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Heroica Ciudad de Tlaxiaco
Monumental clock in Tlaxiaco
Monumental clock in Tlaxiaco
Official seal of Heroica Ciudad de Tlaxiaco
Heroica Ciudad de Tlaxiaco is located in Mexico
Heroica Ciudad de Tlaxiaco
Heroica Ciudad de Tlaxiaco
Coordinates: 17°16′N 97°41′W / 17.267°N 97.683°W / 17.267; -97.683Coordinates: 17°16′N 97°41′W / 17.267°N 97.683°W / 17.267; -97.683
Country  Mexico
State Oaxaca
Municipality Tlaxiaco
Founded ca. 400 BC
Town status 1 October 1852
City status 7 October 1884
 • Total 343.2 km2 (132.5 sq mi)
2,040 m (6,690 ft)
 • City
 • Municip.
Time zone UTC-6 (Central (US Central))
 • Summer (DST) UTC-5 (Central)
Postal code
Area code(s) 953
Fiestas 14–21 October
Demonym Tlaxiaqueño

Tlaxiaco is a city, and its surrounding municipality of the same name, in the Mexican state of Oaxaca. It is located in the Tlaxiaco District in the south of the Mixteca Region, with a population of about 17,450.

The city is formally known as Heroica Ciudad de Tlaxiaco ("heroic city of Tlaxiaco") in honour of a battle waged there during the 1862–67 French invasion. Tlaxiaco [t͡ɬa.ˈʃia.ko] is a Nahuatl name containing the elements tlachtli [t͡ɬˈat͡ʃt͡ɬi] (ball game), quiahuitl [kiˈawit͡ɬ] (rain), and -co [ko] (place marker). It thus approximates to "Place where it rains on the ball court". Its name in the Mixtec language is Ndijiinu, which means "good view".[1]

On January 1, 2019, Tlaxiaco found itself in the international news, when newly elected mayor, Alejandro Aparicio (MORENA), was assassinated in the street shortly after taking his oath of office.[2]

The city

The city of Tlaxiaco stands at 17°16’N, 97°41’W, at 2040 metres above sea level, some 100 kilometres to the northwest of state capital Oaxaca de Juárez. To the north the municipality borders with Santiago Nundiche; to the south with San Antonio Sinicahua, San Miguel El Grande, San Esteban Atatlahuca, Santa Cruz Nundaco, Santo Tomás Ocotepec, and Putla Villa de Guerrero; to the east with Santa María del Rosario, Santa Catarina Tayata, San Cristobal Amoltepec, and Magdalena Peñasco; and to the west with San Juan Mixtepec. The municipality covers a total surface area of 343.2 km².[1]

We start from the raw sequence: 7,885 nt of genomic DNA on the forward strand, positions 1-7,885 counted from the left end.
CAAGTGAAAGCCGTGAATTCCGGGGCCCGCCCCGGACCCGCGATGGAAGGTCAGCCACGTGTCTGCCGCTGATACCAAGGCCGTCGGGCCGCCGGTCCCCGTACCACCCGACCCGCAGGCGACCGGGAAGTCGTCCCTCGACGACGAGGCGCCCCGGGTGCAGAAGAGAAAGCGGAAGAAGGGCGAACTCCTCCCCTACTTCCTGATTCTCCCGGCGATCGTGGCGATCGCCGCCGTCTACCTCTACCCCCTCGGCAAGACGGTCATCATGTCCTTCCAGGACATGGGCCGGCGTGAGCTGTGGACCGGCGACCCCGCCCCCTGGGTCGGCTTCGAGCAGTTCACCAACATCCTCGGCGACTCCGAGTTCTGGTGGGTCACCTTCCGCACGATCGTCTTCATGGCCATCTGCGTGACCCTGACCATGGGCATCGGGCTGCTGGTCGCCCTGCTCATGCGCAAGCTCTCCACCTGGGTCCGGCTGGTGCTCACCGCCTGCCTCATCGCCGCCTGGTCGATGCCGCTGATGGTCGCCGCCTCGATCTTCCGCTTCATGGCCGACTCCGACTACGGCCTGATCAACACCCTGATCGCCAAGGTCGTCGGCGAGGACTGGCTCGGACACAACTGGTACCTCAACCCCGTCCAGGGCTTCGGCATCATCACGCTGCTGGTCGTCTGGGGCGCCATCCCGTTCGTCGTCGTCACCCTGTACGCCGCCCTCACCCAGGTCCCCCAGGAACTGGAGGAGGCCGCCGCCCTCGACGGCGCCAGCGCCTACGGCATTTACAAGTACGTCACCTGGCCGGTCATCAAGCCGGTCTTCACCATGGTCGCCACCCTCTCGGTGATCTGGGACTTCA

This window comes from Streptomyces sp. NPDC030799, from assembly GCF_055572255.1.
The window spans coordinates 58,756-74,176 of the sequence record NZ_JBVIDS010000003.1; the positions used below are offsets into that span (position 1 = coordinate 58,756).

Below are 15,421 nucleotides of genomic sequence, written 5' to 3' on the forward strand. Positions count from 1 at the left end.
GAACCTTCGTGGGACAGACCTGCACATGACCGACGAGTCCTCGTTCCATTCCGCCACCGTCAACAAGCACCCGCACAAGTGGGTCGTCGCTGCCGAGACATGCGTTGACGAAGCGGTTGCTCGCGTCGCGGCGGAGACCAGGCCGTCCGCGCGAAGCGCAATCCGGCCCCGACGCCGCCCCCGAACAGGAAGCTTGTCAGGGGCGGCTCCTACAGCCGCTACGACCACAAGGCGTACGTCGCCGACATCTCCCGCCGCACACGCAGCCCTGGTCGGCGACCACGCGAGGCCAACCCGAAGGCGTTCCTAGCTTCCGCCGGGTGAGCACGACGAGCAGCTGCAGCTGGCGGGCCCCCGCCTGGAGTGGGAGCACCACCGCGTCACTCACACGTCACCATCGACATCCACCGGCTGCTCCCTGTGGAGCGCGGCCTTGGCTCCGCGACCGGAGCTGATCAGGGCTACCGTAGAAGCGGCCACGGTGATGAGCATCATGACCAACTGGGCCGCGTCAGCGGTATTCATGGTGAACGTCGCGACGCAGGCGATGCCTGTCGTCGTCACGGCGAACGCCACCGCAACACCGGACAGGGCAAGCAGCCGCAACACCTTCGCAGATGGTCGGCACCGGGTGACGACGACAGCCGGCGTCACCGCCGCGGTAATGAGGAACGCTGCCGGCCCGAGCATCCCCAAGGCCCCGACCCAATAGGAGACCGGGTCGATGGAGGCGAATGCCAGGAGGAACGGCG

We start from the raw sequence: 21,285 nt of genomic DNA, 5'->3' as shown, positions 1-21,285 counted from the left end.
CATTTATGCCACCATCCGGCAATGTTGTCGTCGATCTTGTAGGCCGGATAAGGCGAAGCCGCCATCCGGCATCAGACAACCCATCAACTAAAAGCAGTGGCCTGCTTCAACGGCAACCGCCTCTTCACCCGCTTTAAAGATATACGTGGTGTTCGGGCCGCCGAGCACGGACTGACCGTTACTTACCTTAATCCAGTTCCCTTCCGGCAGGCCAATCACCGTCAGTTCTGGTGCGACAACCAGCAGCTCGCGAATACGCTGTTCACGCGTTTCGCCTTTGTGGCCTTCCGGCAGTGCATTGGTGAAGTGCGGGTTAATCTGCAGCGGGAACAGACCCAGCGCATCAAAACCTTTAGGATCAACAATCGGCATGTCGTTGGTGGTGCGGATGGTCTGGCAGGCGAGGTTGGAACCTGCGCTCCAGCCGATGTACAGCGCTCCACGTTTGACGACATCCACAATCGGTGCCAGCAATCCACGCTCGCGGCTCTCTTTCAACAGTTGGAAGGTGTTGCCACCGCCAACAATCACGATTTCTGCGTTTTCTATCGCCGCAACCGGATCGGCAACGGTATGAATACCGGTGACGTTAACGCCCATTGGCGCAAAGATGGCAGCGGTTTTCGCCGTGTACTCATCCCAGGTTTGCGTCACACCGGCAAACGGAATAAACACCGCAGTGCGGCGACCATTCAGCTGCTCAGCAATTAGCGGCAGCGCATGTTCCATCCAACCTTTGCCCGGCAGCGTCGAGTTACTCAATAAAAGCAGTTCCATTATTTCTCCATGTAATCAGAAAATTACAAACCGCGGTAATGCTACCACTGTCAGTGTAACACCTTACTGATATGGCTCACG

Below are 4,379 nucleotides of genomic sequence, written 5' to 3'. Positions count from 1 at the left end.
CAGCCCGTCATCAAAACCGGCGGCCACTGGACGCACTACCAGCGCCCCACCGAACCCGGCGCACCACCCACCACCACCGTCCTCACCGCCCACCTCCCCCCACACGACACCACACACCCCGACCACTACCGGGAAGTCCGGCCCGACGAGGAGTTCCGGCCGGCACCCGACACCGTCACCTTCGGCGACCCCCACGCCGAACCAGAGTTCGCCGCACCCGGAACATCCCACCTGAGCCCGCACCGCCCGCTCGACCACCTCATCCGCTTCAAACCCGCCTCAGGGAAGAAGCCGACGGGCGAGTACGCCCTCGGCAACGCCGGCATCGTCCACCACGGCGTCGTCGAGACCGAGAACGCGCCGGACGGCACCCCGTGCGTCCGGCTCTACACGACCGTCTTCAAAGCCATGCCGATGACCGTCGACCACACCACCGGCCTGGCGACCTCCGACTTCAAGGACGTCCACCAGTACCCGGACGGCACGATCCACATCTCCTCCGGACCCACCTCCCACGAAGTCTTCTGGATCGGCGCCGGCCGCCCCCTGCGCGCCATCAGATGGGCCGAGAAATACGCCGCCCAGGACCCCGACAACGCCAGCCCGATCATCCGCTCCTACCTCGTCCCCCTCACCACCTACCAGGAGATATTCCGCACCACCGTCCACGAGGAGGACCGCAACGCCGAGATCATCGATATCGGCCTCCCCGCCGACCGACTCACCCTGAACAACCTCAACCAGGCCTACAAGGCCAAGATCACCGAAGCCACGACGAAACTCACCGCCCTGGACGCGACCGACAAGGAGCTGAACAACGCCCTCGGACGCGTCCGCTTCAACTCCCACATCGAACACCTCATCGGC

Entrance to the city

Tlaxiaco is located in temperate valley, surrounded by two mountains belonging to the Sierra Mixteca: Cerro Negro and Cerro Yucuninu, the latter of which is the highest point in the municipality at 2875 metres above sea level. Like most of the Mixteca region, the Tlaxiaco valley is drained by the Río Balsas system, which is fed by numerous small streams that rise in the hills near the municipal seat.

The climate is subhumid temperate, with a rainy reason in the summer. The average annual temperature is 18°C, although in winter temperatures can drop to zero or below. Unlike other areas in the Mixteca region, the Tlaxiaco valley and its surrounding mountains still possess some conifer forests, inhabited by species including deers, armadillos, rabbits, and other small mammals.

XETLA, a government-run indigenous community radio station, is based in Tlaxiaco.

The city's Santa María Asunción church is notable for a number of colonial-era santos (statues of saints).[3]

Notable Tlaxiaqueños

The municipality

As municipal seat, Tlaxiaco has governing jurisdiction over the following communities:

Agua Zarca, Arboleda, Atayiki, Barranca Obscura, Barrio San Miguel, Barrio San Nicolás, Benito Juárez Cuquila, Cañada Alejandro, Cañada Candelaria, Cañada del Curtidor, Cañada María (Primera Sección), Cañada María (Segunda Sección), Cabayoco, Campo de Aviación, Capilla del Carrizal, Cerrito de la Virgen, Cerro Negro, Colonia Adolfo López Mateos, Cruz Llorada, Ejido Cañada Santa María, Ejido Ojo de Agua (El Vergelito), El Apartadero, El Boquerón, El Capulín 1, El Capulín 2, El Crucero, El Mogote, El Ojite, El Sabino, El Terrero (Venustiano Carranza), El Vergel, Guadalupe Hidalgo, Ignacio Manuel Altamirano, Joya Grande, Juan Escutia Cuquila, Kilómetro Doce, La Angostura, La Barranca del Tabaco, La Corona, La Cruz Verde, La Desviación (Tierra Colorada), La Lobera 1, La Lobera 2, La Peña Negra, La Providencia, La Purísima Concepción, La Séptima Poniente, La Unión, Las Huertas, Linda Vista 1, Linda Vista 2, Llano Castro, Llano de Guadalupe, Llano de Plaza, Llano del Guajolote (Los Sánchez), Loma Aplastado, Loma del Venado, Loma Saayii, Loma Snuviji, Los Ángeles, Los Blancos, Los Cortés, Mexicalcingo de los Granados, Mogote de San Cristóbal, Nuñuma, Nueva Reforma, Ojo de Agua 1, Ojo de Agua 2, Palo de Letra, Plan de Guadalupe, Ranchería Santos, Rancho Viejo, Rancho Viejo (Eskandaba), Rancho Yosondua, Río de Arena, Río de los Pinos, Río de Ocotepec (Yutecuiñi), Río Delgado, San Agustín Tlacotepec, San Bartolo, San Diego, San Felipe Tindaco, San Isidro, San Isidro Mirasol, San Juan de las Flores, San Miguel Progreso, San Pedro, San Pedro Llano Grande, −SAN PEDRO YOSOTATU—, San Sebastián, Santa Lucrecia, Santa María Cuquila, Santo Domingo Huendío, Snite, Tierra Azul, Tierra Blanca (San Nicolás), Tierra Colorada, Yosobee, Yosocahanu, Yososana, Yosostato, Yosostuvi, Yosotica, Yosotium, Yucahua, Yucuhillo, Yucutu, Yutendoo, and Yutenino Segunda Sección.

The municipality reported a population of 34,587 in the 2005 Census, of whom 9,399 spoke an indigenous language (predominantly Mixtecan and Triqui).

The land is essentially used for habitation and small-scale agriculture, which represents the main economic activity of the municipality's inhabitants.


  1. ^ a b Tlaxiaco (Enciclopedia de los municipios de México)]
  2. ^ Steinbuch, Yuran (2 January 2019). "Mexican mayor shot dead on his first day in office". New York Post. Retrieved 6 January 2019.
  3. ^ Santos in Oaxaca's Ancient Churches: Tlaxiaco Retrieved 2012-04-16

External links

  • Tlaxiaco Official
  • Tlaxiaco Portal
  • Diario de la Mixteca
  • Radio La Poderosa de Tlaxiaco
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